Every one of us has a list a thousand miles long of books we’d like to write or plots we’d love to see written (just maybe not by us because, oh my god, writing takes so long, you guys). So I thought we’d have some fun today and come up with books I’d love to write but either a) don’t have the time, b) don’t have the proper imagination to bring to justice, or c) may write at some point in the future.
The easy answer to this one is to simply participate in your hobbies! Of course, easier said than done. We probably all have hobbies that we don’t take the time to do. Other things come up and we spend hours on the internet instead of reading or knitting or racing video game cars. I’ve talked about the importance of hobbies in the past in regards to writing, but I thought we’d go into more on how to develop them.
I saw something the other day on Tumblr about the average lengths of fantasy novels. They ranged depending on the type of fantasy and I think it’s something important to talk about. As you may know, NaNoWriMo purports to have people write a novel in a month, but at 50k words, it comes in more as a longer novella. Generally, novels range between 60-80k words, especially for a first try. So what length should you be aiming for? Well, that depends on a few factors.
Recently, I was working on a novel that ended up taking a year and a half from writing to completion (okay, it’s not completely completed yet, but the writing/editing part is over). What started out as an idea became a story which then expanded into a novel, and throughout, the writing part was easy. It always is, right? It’s the rest that isn’t.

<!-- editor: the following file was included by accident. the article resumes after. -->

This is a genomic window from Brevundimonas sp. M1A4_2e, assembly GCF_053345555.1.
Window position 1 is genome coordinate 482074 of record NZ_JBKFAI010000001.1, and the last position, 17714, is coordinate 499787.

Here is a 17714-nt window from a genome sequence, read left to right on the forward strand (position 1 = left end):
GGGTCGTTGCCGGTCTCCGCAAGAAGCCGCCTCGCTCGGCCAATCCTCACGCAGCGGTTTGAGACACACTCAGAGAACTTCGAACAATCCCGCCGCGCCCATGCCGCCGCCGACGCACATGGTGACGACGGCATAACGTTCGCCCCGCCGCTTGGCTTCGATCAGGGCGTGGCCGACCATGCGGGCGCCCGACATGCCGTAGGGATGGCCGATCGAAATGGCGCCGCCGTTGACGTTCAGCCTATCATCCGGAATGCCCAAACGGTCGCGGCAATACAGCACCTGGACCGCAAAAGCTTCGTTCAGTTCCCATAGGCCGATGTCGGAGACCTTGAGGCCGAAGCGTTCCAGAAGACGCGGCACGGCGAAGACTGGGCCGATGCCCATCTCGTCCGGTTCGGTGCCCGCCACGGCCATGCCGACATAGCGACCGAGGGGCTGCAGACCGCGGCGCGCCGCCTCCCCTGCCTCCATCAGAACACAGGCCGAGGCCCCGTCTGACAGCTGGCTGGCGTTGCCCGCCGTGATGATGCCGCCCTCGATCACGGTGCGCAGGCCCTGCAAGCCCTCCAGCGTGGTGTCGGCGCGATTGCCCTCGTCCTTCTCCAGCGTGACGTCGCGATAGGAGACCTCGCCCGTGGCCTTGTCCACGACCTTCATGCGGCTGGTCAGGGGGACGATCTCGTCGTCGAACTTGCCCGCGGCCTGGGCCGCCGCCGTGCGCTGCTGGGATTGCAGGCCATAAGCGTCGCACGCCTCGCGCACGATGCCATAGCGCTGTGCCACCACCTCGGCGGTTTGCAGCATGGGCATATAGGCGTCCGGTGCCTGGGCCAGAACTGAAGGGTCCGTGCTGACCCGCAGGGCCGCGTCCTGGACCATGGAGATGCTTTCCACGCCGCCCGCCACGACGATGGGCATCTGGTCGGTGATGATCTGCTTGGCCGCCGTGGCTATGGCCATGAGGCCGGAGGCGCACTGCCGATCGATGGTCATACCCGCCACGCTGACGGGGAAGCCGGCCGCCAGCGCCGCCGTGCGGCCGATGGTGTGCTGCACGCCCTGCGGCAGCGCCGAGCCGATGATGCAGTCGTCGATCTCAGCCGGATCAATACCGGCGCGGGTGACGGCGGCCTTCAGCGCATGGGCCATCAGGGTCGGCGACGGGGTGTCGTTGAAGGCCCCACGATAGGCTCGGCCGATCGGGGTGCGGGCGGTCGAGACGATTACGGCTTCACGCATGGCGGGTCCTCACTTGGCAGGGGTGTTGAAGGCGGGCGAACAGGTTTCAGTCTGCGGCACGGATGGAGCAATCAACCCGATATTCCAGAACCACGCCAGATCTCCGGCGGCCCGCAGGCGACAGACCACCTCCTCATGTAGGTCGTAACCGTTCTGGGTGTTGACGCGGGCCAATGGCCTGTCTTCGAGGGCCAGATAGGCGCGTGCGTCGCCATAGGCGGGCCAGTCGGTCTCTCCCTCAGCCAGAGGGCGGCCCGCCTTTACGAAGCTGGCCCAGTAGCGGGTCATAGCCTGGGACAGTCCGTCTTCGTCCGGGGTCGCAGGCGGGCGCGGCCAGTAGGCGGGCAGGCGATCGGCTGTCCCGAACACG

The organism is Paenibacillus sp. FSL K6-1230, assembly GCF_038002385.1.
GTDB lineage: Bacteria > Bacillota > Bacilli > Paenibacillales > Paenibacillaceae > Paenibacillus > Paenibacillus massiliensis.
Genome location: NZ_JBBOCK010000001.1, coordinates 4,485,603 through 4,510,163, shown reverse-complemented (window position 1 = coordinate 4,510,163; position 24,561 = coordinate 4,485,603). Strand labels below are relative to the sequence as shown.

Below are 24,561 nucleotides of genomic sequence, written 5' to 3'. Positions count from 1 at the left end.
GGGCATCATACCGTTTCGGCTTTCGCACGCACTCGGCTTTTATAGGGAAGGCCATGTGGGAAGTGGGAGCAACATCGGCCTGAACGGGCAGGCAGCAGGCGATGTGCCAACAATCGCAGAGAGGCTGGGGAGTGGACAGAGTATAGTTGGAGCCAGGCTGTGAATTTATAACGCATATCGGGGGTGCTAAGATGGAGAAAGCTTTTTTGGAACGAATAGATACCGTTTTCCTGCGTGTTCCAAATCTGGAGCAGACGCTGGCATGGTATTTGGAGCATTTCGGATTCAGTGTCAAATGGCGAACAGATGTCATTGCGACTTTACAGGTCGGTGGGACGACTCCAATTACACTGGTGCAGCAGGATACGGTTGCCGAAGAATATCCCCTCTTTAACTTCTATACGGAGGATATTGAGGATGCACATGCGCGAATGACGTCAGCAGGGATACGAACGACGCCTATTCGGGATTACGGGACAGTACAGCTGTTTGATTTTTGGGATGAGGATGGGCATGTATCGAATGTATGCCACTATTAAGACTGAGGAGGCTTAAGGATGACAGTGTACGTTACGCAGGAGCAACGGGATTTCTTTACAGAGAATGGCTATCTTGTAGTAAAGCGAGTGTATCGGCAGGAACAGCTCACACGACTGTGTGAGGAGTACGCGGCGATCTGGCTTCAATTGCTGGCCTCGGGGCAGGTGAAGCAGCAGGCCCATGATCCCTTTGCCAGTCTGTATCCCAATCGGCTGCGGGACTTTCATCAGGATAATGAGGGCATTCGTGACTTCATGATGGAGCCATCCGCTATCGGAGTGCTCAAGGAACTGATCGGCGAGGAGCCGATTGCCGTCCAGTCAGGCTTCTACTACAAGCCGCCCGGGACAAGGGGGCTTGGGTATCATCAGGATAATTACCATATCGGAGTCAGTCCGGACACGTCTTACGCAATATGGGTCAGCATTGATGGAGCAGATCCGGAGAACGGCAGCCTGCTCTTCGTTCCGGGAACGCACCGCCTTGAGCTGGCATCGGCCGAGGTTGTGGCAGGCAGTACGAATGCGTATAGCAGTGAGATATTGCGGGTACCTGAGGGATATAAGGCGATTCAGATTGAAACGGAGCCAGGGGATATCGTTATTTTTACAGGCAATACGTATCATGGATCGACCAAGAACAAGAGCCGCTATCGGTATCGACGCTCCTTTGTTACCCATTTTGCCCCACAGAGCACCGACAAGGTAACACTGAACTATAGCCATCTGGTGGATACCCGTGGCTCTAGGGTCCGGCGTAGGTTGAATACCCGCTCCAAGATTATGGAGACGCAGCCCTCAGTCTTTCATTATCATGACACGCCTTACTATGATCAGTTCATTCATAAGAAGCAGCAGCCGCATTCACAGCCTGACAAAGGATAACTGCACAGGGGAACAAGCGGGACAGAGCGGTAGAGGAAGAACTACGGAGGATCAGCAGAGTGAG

For many writers, and wannabe writers, the fear of the unknown is often what stops them from going further. Fear rules our lives in ways we don’t even think of a lot of the times. It stops us from accomplishing goals, from doing things we want to do, from taking steps to improve and change. Writer’s block is a form of fear that takes hold sometimes when you look toward the end and aren’t sure where you’re going.
I can’t say I always do everything I mean to, and I often put things off for far too long. As it is the new year, the time has come for many people to make resolutions. I talked in my last blog about my own resolutions. The most important thing about resolutions is following through. It’s easy to make a list of things to do but actually doing them is a different story.
Here are some tips to actually getting things done:
- Don’t be afraid: fear is often what stops people from accomplishing their goals – in writing’s case, it’s often a fear of failure or a fear of not being good enough. You have to try to let those fears go in order to move forward. Everything may not be perfect the first time around, but that’s what editing is for. That’s what rewriting is for, and if in the end, it hasn’t turned out how you wanted, that’s what new ideas are for.
- Make a schedule: I have lots of to-do lists but they don’t have end dates. They don’t have any kind of incentive for me to accomplish them. Pick out a reward for yourself if and when you finish your tasks on time.
- Enlist the help of others: this is the same system that NaNoWriMo operates on. The more people you’ll tell, the more responsibility you feel to finish. Tell everyone your goals so they can help remind you later.
Just yesterday, I finally did a few things that I have been putting off for literally years, but they got done and even though I was nervous about a few of them, everything went smoothly and was much easier than I’d anticipated. Don’t let reluctance get in your way. Things are almost always not as bad as you think they’ll be, and you’ll be glad you took the time to do it in the end.